Brave Dating Practice:  Is This Person a Taker of a Giver?

Consider this like a guest post. This is a section pulled from this book which highly recommend. This book is The Sacred Search by Gary Thomas. Get it. Read it. This is just one section from one chapter but it spoke to me enough to give it its own article. This is a Brave Dating practice type of article.

A marriage of ministry is a marital partnership. Two givers geometrically increase their ability to give. A giver married to a taker gets depleted and tired, which is why you want to find someone who knows how to love and give. Such an ideal isn’t selfish; it’s wise. If you marry a taker, you’ll compromise your own ability to love others outside the marriage.

The sad reality is, some people are givers and some people are takers. Givers don’t always mind being in a relationship with a taker because they like to give; it brings them joy. But there are times when the giver needs to receive. Let’s say the giver gets really sick, or is laid off, even though he provided the bulk of the income, or just goes through a discouraging time and suffers things he has never known before, like depression or anxiety.

In those instances, can your taker learn to give? In most cases, sadly, the answer is no. That person might freak out, abandon the relationship, or just run around in an emotional/relational panic, adding to the giver’s problems rather than addressing them.

If you marry a taker, you’re sitting on a relational time bomb, because you’re making the bet that, as a giver, your fallen body and your fallen soul won’t ever get so fallen that you’ll someday need help, at least for a season.

That’s foolish, because you will.

When a taker has to give, he feels sorry for himself even more than he feels empathy for you. Instead of concentrating on providing care, she’ll talk about how difficult she has it, trying to get everyone to feel sorry for her.

…When a wife is giving birth to a child or suffering an illness, a taker’s buddies hear only about how he’s not getting any sex. When a husband who is the sole wage earner comes home, fixes dinner, takes care of the kids, and even cleans up the dishes, the taker wife thinks he’s being selfish if he wants his twice-a-week bout of sexual intimacy (this is a real life example by the way), because she’s tired from her tennis match.

Even if you’re a giver who likes to give, it’s exhausting being married to a taker. A taker will suck the life out of you in many ways, and in one sense undercut your ability to minister to others. You can still minister, but you’ll have less energy to do so, because your marriage will be holding you back.

If God is calling you to a strong ministry outside the home, don’t even think about marrying a taker. Part of being a good steward toward a ministry call is building a life that can support that call, and marrying a taker will undercut that. I have told some singles, as they have described the dynamics of their dating relationship, ‘If you marry this person, they’ll become your primary ministry. You won’t have much left over after taking care of them. Is this what you think God is calling you to?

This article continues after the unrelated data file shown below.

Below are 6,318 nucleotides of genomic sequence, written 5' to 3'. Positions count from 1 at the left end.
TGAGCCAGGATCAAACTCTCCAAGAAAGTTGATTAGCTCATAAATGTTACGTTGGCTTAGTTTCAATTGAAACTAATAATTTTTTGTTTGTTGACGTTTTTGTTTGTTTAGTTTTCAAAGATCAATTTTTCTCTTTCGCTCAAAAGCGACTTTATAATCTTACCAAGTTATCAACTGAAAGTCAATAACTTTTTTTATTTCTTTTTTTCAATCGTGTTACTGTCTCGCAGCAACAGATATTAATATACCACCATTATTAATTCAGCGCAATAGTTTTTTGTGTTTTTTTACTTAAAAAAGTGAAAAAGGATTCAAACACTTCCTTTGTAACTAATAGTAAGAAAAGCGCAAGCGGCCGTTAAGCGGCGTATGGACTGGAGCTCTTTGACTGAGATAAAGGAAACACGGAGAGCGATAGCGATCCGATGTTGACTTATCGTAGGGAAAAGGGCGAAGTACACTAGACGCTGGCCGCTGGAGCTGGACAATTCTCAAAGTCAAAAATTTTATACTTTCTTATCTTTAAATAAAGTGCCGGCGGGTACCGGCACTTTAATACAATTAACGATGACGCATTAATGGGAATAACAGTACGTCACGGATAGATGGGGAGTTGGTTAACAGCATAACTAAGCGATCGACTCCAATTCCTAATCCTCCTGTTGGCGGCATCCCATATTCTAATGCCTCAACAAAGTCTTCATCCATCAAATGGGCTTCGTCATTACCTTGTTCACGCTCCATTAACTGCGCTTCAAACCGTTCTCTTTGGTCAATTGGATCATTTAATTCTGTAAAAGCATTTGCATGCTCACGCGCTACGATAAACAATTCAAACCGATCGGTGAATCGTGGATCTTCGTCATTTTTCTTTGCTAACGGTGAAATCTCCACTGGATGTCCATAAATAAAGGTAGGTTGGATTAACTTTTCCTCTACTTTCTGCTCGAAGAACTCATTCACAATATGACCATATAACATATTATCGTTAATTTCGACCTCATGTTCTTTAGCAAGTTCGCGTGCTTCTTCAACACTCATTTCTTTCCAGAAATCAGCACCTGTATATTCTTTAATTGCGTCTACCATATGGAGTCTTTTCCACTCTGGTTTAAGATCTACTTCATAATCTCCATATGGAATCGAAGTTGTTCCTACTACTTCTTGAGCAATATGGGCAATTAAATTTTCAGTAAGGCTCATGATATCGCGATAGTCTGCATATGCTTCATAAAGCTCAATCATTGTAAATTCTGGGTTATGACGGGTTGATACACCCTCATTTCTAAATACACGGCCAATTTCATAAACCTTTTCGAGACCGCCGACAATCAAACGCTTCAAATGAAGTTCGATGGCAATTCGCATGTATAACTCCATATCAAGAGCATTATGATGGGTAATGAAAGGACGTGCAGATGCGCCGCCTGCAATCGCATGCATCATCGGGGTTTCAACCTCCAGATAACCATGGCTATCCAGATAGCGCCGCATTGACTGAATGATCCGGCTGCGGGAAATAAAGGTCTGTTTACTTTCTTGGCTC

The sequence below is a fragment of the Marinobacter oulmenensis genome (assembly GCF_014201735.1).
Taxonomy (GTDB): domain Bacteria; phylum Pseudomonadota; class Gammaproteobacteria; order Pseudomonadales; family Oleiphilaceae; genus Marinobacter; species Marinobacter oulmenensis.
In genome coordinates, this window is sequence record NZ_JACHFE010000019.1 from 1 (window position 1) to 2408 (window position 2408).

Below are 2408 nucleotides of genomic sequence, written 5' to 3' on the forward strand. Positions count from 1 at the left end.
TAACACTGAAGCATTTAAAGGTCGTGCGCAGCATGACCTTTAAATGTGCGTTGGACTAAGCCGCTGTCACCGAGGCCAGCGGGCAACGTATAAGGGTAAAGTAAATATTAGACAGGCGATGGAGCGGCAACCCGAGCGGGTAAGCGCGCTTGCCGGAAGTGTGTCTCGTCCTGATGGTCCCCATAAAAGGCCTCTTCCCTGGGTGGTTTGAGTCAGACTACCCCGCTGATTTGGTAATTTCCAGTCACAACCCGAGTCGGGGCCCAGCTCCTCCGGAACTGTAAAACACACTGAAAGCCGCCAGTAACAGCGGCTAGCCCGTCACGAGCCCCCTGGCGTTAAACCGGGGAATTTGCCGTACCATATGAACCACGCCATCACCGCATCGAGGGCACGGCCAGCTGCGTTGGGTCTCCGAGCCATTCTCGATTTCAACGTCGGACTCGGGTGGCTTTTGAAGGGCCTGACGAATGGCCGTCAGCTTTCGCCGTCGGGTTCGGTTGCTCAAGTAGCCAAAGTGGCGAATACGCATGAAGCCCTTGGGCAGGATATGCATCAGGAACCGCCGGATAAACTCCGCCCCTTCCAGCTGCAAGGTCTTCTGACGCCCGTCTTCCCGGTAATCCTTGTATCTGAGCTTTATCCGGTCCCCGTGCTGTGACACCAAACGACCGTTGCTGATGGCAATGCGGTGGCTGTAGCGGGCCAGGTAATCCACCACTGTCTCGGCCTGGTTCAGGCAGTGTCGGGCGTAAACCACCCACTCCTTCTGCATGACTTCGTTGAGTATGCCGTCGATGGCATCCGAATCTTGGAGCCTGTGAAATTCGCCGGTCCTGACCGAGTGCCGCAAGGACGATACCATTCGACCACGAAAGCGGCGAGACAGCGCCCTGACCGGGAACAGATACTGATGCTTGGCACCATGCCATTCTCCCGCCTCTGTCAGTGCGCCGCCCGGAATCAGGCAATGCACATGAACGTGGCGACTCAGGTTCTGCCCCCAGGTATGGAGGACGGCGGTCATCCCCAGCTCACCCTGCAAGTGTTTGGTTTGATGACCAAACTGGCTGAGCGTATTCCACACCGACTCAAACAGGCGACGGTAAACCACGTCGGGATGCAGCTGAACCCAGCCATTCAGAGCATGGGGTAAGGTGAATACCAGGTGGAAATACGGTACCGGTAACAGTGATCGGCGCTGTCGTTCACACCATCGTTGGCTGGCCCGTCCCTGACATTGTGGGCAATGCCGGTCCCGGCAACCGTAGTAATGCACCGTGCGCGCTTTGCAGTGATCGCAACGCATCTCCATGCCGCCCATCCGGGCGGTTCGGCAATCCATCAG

…It might sound selfish to want to marry a giver, but, as I’ve said so often, do you want your kids to be raised by someone who resents being annoyed, or by someone who will parent with a servant’s heart? Do you want to invite someone to a home where your spouse is more concerned about the floors or furniture getting dirty, or where the guests feel welcomed? Do you want to sit in a restaurant with a date who treats the server like an underling or like a person who may need to be encouraged?

The person you marry will be married to you in every element of life. You’re not just choosing a spouse—you’re choosing a partner who will represent you, as half of a couple, to the rest of the world. Wouldn’t you rather be part of a giving couple? Think about how much more you can give, how you can accelerate your family’s ability to love others, when you join one giving heart to another.

Ask yourself, when you spend time with your partner do you feel drained or invigorated? Would you describe the relationship as healing and supportive, or exhausting and combative?

To you givers, asking these questions may feel uncomfortable, but here’s where I want you to consider a marriage as a base to seek first the kingdom of God. When you know that someone has your back and will help you out if you get into trouble; that the spouse waiting for you at home won’t be as frustrated by your delay as she will be delighted that God is using you; that he will want to listen to what happened and help you recover, you’re freer to serve others. You will also—someone ironically—have more energy to love your spouse if you’re married to a giver rather than a taker, because a taker often uses up your energy in other ways, most notably by regularly demanding acts of performance. Takers thereby sabotage your ability to give love to them in a way that is satisfying and honoring to God. Pp.203-207

This is a lot to think about. Good. Think back to whom you have dated in your past. Were they takers or givers? Think about whom you are attracted to now? Is he/she a giver or a taker? Think of the type you have been drawn to. Is that type a giver or a taker? Think about what you want for your future. Do you want a giver or a taker?

Then there is this hard question: Are you a taker or a giver?

This is some eye opening stuff as you brave date. Keep your eyes open. Find those givers and don’t settle for less.

Whew. I married a giver

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